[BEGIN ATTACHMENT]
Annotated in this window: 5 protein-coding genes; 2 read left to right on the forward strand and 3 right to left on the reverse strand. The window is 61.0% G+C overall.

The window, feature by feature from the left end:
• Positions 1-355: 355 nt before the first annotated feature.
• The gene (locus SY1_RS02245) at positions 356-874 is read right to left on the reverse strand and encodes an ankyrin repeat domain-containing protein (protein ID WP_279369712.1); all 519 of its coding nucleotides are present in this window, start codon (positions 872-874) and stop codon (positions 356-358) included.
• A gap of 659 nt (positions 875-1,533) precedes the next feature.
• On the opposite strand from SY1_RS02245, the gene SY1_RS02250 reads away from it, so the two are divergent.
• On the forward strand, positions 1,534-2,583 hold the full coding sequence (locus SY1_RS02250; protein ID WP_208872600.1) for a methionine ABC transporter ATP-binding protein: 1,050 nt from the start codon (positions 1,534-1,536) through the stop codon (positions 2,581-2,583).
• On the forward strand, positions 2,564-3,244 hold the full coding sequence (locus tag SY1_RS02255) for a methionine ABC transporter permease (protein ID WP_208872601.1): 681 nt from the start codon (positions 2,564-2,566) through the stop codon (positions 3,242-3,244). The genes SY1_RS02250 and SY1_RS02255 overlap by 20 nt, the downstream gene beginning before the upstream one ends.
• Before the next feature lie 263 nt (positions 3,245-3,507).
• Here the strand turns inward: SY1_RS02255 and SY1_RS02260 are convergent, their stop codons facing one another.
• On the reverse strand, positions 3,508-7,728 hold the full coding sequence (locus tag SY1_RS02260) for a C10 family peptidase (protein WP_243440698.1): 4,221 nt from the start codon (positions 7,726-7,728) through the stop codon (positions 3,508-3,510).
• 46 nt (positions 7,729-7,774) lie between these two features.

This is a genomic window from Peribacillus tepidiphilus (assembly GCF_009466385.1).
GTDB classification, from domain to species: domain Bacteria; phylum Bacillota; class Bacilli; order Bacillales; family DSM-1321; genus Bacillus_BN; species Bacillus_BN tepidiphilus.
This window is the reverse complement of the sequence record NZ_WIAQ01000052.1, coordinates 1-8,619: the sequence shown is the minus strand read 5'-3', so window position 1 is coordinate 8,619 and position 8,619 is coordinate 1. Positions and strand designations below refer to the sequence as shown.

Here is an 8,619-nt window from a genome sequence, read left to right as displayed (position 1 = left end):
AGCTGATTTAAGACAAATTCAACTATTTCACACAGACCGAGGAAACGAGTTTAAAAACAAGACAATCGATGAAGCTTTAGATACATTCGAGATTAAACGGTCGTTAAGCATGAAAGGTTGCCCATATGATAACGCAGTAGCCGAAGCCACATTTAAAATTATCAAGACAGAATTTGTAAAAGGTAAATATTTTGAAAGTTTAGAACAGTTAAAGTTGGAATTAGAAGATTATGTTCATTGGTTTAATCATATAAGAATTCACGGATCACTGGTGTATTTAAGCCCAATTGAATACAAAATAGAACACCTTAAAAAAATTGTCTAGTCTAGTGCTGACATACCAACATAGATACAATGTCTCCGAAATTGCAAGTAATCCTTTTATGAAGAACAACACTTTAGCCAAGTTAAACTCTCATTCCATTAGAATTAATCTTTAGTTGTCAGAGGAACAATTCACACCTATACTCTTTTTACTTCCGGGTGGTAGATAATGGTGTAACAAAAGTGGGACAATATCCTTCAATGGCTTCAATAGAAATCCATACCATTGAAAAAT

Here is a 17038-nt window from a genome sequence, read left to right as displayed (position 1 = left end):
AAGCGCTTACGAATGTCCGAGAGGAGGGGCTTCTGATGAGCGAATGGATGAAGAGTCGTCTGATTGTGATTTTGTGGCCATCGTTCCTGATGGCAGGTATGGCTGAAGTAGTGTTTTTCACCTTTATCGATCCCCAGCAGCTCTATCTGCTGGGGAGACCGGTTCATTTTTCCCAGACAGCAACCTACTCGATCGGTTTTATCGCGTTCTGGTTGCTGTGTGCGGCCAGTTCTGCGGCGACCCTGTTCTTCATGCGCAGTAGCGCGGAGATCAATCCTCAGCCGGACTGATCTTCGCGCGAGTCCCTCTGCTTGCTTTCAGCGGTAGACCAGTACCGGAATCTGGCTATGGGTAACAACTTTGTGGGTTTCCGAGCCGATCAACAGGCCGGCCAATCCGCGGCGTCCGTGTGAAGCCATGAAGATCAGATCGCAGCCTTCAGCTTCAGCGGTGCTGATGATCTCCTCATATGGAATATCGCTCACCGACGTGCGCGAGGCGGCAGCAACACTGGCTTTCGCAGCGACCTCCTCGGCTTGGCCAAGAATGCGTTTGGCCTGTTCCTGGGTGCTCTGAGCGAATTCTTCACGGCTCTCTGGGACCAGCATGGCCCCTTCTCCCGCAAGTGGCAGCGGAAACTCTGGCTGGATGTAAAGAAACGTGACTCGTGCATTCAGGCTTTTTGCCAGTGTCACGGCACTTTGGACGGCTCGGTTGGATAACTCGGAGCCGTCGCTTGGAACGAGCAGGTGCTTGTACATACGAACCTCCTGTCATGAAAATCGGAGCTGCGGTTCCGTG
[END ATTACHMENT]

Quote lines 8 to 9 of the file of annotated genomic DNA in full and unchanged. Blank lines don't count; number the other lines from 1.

• On the forward strand, positions 2,564-3,244 hold the full coding sequence (locus tag SY1_RS02255) for a methionine ABC transporter permease (protein ID WP_208872601.1): 681 nt from the start codon (positions 2,564-2,566) through the stop codon (positions 3,242-3,244). The genes SY1_RS02250 and SY1_RS02255 overlap by 20 nt, the downstream gene beginning before the upstream one ends.
• Before the next feature lie 263 nt (positions 3,245-3,507).